Well said Mr. Mayor, umm, make that mayors.

I greatly appreciate the clarity and frank talk that I’m hearing from our local mayors beginning with newly elected Montreal Mayor Denis Coderre. The last think we need is more division, more ways of shaking confidence in Montreal’s future and its economic and social development.

Mayors Anthony Housefather and Bill Steinberg were direct and to the point. “Laughable”, “shameful”, “appalling, “immoral.”

As Housefather summed up, “It’s just so sad.”

Thank you to our mayor. And to yours. Quebecers of various stripes must stand up against such a deplorable abuse of fundamental rights.

What’s more, the tabling of this Bill 60, in the days leading up to Remembrance Day, when we honour and commemorate the lives lost and forever altered of those brave Canadians, Quebecers included, is quite poignant. Our war veterans and peacekeepers put their lives on the line, made the ultimate sacrifice, fought for fundamental rights and freedom for people they didn’t even know in faraway lands. What would they say about what the Quebec Government is trying to do with this bill given the sacrifices made by generations before us? Shame. Shame. Shame.


Mayors call proposal divisive, appalling and embarrassing


The mayors of Montreal and its neighbouring municipalities joined the chorus of dissent against Quebec’s proposed Charter of Values bill Thursday, calling it divisive, appalling and embarrassing, and vowing to defy it.

Montreal mayor-elect Denis Coderre said he would travel to Quebec City to reiterate the city’s objection before a parliamentary committee and the leaders of the provincial political parties, including Premier Pauline Marois. The bill hurts not only the city’s social fabric but its economy as well, and he repeated earlier promises to challenge the bill in court, if it comes to that.

“There is no problem with having a neutral state and open secularism (where people can display religious symbols),” Coderre said. “Integration does not mean uniformity. We define this city by its diversity, and my role is to make sure we keep it.”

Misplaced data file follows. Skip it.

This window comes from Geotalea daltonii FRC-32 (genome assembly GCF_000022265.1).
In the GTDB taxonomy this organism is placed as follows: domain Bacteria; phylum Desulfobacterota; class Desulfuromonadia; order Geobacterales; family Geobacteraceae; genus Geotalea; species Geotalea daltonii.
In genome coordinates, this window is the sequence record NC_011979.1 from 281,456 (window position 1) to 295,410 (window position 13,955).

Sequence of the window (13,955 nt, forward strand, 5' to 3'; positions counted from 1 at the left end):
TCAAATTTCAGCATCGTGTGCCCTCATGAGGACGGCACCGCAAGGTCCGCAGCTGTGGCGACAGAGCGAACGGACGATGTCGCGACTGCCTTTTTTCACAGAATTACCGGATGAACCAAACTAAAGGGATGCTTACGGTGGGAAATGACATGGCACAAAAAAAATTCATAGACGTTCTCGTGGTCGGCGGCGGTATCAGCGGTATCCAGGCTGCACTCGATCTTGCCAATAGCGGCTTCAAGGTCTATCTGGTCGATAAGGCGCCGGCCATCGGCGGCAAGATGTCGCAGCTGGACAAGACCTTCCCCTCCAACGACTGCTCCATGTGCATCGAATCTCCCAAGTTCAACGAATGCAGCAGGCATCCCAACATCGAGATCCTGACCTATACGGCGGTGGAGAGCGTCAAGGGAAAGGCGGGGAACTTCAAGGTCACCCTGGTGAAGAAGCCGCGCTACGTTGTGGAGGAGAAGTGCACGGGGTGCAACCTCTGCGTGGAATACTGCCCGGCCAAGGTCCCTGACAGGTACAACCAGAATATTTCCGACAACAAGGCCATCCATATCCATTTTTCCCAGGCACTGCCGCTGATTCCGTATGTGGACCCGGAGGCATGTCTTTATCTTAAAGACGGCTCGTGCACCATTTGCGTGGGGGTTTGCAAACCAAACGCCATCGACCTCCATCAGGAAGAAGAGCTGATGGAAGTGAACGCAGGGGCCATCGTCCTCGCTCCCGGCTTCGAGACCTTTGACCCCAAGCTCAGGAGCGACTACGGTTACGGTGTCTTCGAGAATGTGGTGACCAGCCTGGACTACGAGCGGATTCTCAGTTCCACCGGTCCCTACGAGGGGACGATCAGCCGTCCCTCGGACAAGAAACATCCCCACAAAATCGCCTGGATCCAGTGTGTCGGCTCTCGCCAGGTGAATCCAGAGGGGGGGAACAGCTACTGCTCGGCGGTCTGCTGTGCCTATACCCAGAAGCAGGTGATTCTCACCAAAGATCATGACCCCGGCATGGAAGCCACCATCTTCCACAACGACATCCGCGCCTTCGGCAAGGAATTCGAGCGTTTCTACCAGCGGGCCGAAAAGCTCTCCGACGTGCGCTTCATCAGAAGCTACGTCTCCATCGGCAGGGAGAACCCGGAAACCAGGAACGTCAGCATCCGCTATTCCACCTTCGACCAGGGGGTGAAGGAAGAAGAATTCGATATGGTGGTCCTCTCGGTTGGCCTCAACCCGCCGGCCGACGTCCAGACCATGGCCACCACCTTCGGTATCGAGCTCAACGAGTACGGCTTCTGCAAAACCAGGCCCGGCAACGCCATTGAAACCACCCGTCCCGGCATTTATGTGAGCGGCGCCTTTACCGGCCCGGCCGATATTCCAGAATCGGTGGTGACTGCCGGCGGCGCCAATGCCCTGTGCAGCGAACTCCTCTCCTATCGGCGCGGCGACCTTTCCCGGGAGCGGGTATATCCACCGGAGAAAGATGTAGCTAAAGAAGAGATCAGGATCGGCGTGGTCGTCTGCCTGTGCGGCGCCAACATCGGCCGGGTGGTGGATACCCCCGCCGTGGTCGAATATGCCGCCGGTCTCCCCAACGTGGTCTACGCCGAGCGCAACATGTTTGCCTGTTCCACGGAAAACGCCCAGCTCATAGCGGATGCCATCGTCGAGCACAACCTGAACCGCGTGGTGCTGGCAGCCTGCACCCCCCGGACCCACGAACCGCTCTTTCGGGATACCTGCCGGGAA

Coderre cited a survey taken by the Conseil du patronat, Quebec’s largest employers’ group, which found 63 per cent of business owners opposed the charter and 82 per cent predicted it would have a negative effect on Quebec’s image internationally. He said he would ask Montreal’s newly elected city council to pass a motion opposing the charter as well as the agglomeration council, as they have done in the past.

Côte-St-Luc Mayor Anthony Housefather called the bill both harrowing and embarrassing.

“It’s an absolutely appalling piece of legislation and I think it’s something that would be laughed at in any other jurisdiction in North America,” he said.

“It puts religious freedoms at a level where the state itself is imposing restrictions on people’s individual expression of their religious freedom and their dress at work. Of course, while providing an exemption for whatever they consider to be Quebec’s cultural heritage, such as the crucifix.”

Housefather criticized the bill for putting the will of the Parti Québécois over that of local mayors and constituents.

“It devalues the rights of municipalities, hospitals, school boards, and the rights of elected officials at other levels of government and simply imposes their view of provincial government on everybody.

“The people of Côte-St-Luc did not elect Pauline Marois … and whatever values she is talking about are not the values of Côte-St-Luc. This is the PQ trying to appeal to a segment of the electorate for their re-election, and it’s appalling.”

Hampstead Mayor William Steinberg said his municipality wouldn’t even bother to apply for exemptions to the charter because that would give it a legitimacy it does not deserve.

“We will ignore it” if it is voted into law, he said. “Let them take us to court, I don’t care — we can be the test case. We won’t even consider the law. It’s illegitimate, it’s immoral and shameful and we will not co-operate with it at all.”

None of Hampstead’s public employees wear religious symbols, but many have asked if they could in protest if the law comes into effect. Certainly, said Steinberg, who calls Bill 60 the Charter of Shame.

Westmount Mayor Peter Trent said the PQ is trying to “manufacture discord and problems for ulterior motives … for partisan reasons for the final goal for which the PQ was founded.”

He predicted the party has gone too far, however.

“They’ve gone completely beyond reason and I think they will find such a negative reaction they will have to pull back.”

For Housefather, the damage has already been done.

“This is one of the rare times I am so embarrassed by our provincial government,” he said. “Rob Ford is making Toronto a laughingstock. In my view this current Quebec government is making Quebec a laughingstock.

“It’s so sad. It’s just so sad.”

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